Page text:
47. de Koning L, Malik VS, Kellogg MD, Rimm EB, Willett WC, Hu FB. Sweetened beverage consumption, incident coronary heart disease, and biomarkers of risk in men. Circulation. 2012;125:1735-41, S1.
48. Fung TT, Malik V, Rexrode KM, Manson JE, Willett WC, Hu FB. Sweetened beverage consumption and risk of coronary heart disease in women. Am J Clin Nutr. 2009;89:1037-42.
49. Choi HK, Willett W, Curhan G. Fructose-rich beverages and risk of gout in women. JAMA. 2010;304:2270-8.
50. Choi HK, Curhan G. Soft drinks, fructose consumption, and the risk of gout in men: prospective cohort study. BMJ. 2008;336:309-12.
51. Hu FB. Resolved: there is sufficient scientific evidence that decreasing sugar-sweetened beverage consumption will reduce the prevalence of obesity and obesity-related diseases. Obes Rev. 2013;14:606-19.
52. Schulze MB, Manson JE, Ludwig DS, et al. Sugar-sweetened beverages, weight gain, and incidence of type 2 diabetes in young and middle-aged women. JAMA. 2004;292:927-34.
53. Palmer JR, Boggs DA, Krishnan S, Hu FB, Singer M, Rosenberg L. Sugar-sweetened beverages and incidence of type 2 diabetes mellitus in African American women. Arch Intern Med. 2008;168:1487-92.
54. Malik VS, Schulze MB, Hu FB. Intake of sugar-sweetened beverages and weight gain: a systematic review. Am J Clin Nutr. 2006;84:274-88.

Terms of Use

The contents of this website are for educational purposes and are not intended to offer personal medical advice. You should seek the advice of your physician or other qualified health provider with any questions you may have regarding a medical condition. Never disregard professional medical advice or delay in seeking it because of something you have read on this website. The Nutrition Source does not recommend or endorse any products.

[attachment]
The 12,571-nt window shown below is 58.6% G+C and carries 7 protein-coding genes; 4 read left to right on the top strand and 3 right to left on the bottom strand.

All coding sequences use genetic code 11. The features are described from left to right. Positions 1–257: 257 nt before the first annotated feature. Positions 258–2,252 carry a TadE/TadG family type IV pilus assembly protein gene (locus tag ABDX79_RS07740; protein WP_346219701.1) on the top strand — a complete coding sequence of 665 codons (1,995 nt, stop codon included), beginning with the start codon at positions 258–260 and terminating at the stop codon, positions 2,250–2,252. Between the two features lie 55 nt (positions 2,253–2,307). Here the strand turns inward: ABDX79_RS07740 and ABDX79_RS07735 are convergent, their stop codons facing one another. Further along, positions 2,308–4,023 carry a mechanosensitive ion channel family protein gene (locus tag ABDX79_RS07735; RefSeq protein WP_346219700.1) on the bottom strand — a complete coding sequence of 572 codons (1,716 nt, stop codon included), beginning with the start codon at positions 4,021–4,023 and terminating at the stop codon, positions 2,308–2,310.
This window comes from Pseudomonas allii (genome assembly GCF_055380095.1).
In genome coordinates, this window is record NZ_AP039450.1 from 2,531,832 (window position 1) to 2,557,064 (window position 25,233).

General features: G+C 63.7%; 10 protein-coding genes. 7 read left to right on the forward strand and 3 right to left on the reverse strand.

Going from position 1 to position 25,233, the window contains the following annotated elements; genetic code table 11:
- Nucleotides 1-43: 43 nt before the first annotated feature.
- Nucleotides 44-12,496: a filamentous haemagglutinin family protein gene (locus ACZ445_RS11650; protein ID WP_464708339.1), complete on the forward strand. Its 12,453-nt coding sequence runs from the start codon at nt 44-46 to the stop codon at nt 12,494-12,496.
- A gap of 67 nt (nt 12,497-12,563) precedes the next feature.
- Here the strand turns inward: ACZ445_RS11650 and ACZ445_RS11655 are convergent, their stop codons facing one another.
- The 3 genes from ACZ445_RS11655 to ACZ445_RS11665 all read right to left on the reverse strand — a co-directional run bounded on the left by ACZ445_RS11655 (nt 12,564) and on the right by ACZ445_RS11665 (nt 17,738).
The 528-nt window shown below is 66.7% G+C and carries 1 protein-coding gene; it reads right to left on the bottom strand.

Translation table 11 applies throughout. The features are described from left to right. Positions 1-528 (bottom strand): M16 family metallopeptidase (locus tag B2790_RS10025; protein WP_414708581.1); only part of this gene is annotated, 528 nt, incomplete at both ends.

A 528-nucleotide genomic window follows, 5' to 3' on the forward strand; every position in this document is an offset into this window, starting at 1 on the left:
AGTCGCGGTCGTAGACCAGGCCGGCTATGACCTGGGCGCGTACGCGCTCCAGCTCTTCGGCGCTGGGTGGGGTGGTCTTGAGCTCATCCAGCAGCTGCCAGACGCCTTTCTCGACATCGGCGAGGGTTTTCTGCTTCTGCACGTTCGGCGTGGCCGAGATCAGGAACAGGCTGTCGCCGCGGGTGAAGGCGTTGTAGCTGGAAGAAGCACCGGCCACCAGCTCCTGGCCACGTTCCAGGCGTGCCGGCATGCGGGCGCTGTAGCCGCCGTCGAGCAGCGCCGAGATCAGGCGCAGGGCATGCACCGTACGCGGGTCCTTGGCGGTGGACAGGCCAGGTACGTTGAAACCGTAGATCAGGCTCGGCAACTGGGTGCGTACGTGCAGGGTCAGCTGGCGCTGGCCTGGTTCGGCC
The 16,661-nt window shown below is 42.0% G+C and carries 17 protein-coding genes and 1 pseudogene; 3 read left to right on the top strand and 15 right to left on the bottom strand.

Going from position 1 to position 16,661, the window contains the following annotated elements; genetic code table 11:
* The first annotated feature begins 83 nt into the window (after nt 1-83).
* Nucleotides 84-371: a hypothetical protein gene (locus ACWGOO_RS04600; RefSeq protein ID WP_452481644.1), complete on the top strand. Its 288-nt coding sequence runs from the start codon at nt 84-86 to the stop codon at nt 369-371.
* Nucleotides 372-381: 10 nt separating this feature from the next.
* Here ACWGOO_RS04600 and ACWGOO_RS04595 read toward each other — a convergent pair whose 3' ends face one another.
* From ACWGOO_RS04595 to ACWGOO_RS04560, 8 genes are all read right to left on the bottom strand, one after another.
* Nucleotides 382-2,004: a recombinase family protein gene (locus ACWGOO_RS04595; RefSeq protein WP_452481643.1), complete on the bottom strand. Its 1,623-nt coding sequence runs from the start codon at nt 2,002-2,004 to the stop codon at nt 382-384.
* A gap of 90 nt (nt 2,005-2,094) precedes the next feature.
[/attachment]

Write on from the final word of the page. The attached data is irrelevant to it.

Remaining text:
https://www.hsph.harvard.edu/nutritionsource/healthy-drinks/soft-drinks-and-disease/

Relationships, Excuses and Family

This blog is based on the past Easter and Passover vacation.  I had so many of my clients comment and question their adult situations as they related to the nuclear family grew up in.  Excuses, blame and more excuses.  This is one family stress model and there would be no reason for changes just because we grow up, moved across the country or continued living in the same home..

Family Stress model

A= equals stressor

B = equals definition of stressor